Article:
Ceryx Medical has raised £3.8m in seed funding which will be used to commercialise its technology and commence the first-in-human clinical study of the cardiac rhythm management device, Cysoni, later this year.
The new funding involves Icehouse Ventures, The Development Bank of Wales, Parkwalk Advisors, Business Growth Fund and a consortium of Angel investors.
Cysoni is a bionic device that paces the heart with real-time respiratory modulation. It replicates the natural interaction between heart rate and breathing, prompting the heart to beat as its user breathes, as opposed to the strict ‘metronomic’ beat generated by traditional pacemakers, Ceryx Medical said in a press release.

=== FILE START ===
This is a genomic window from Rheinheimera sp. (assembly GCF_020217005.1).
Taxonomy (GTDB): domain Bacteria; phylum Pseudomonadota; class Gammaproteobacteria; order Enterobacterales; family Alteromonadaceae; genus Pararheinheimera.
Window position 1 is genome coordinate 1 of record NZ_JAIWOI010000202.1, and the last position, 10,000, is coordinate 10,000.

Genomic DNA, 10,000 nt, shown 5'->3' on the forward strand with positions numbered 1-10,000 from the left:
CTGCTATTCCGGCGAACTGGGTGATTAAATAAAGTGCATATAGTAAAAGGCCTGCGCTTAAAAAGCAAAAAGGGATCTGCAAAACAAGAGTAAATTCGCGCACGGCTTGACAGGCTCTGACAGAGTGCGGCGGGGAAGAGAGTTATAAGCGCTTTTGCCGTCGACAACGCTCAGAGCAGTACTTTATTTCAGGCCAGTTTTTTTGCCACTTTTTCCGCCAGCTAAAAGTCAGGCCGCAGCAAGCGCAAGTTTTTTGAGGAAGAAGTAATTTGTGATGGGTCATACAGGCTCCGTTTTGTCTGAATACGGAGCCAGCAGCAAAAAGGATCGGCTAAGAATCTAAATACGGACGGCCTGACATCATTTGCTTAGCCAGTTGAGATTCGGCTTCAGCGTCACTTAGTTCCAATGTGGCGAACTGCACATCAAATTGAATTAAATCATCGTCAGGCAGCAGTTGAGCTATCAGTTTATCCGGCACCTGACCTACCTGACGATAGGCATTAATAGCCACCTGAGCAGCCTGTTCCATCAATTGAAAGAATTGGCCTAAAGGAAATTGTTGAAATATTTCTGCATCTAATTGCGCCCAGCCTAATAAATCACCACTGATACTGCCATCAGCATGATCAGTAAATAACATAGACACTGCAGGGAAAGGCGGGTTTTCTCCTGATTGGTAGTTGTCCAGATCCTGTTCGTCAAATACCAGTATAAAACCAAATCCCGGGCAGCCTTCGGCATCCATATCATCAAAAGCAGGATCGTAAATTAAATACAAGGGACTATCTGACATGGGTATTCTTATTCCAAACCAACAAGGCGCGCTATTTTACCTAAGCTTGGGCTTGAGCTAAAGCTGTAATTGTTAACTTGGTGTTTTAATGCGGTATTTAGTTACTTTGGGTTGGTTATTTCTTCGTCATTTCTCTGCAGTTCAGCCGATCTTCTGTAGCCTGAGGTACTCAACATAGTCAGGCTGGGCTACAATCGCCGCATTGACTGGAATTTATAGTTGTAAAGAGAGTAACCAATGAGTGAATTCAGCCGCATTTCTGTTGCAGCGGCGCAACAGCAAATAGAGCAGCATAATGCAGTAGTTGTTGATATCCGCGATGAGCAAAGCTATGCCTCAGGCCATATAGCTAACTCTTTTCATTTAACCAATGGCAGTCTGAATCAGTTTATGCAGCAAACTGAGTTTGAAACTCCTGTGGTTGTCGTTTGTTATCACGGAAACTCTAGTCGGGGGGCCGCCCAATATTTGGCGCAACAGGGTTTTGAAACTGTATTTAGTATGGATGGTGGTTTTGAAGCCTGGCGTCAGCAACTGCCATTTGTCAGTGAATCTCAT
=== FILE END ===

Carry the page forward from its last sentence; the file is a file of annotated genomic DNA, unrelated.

Stuart Plant, CEO of Ceryx, said: “Our studies have found that Cysoni’s way of pacing the heart increased cardiac output by 20%, when compared with monotonic pacing. The benefits of this for cardiology patients are potentially life-changing and life-extending, because as well as enabling the heart to work more efficiently, Cysoni also repairs the structure of single heart cells. It’s a huge scientific breakthrough.”
“All the signs point to Cysoni being capable of not only making daily life better for those with heart problems, but also of improving the prognosis for even the most seriously ill cardiology patients,” said Plant. “This latest round of funding will enable us to develop our technology for human use and embark on the next phrase of rigorous testing.”
The Ceryx team, alongside scientists from the Universities of Auckland, Bath and Bristol, aims to begin in-human trials in the UK and New Zealand in the final quarter of 2022.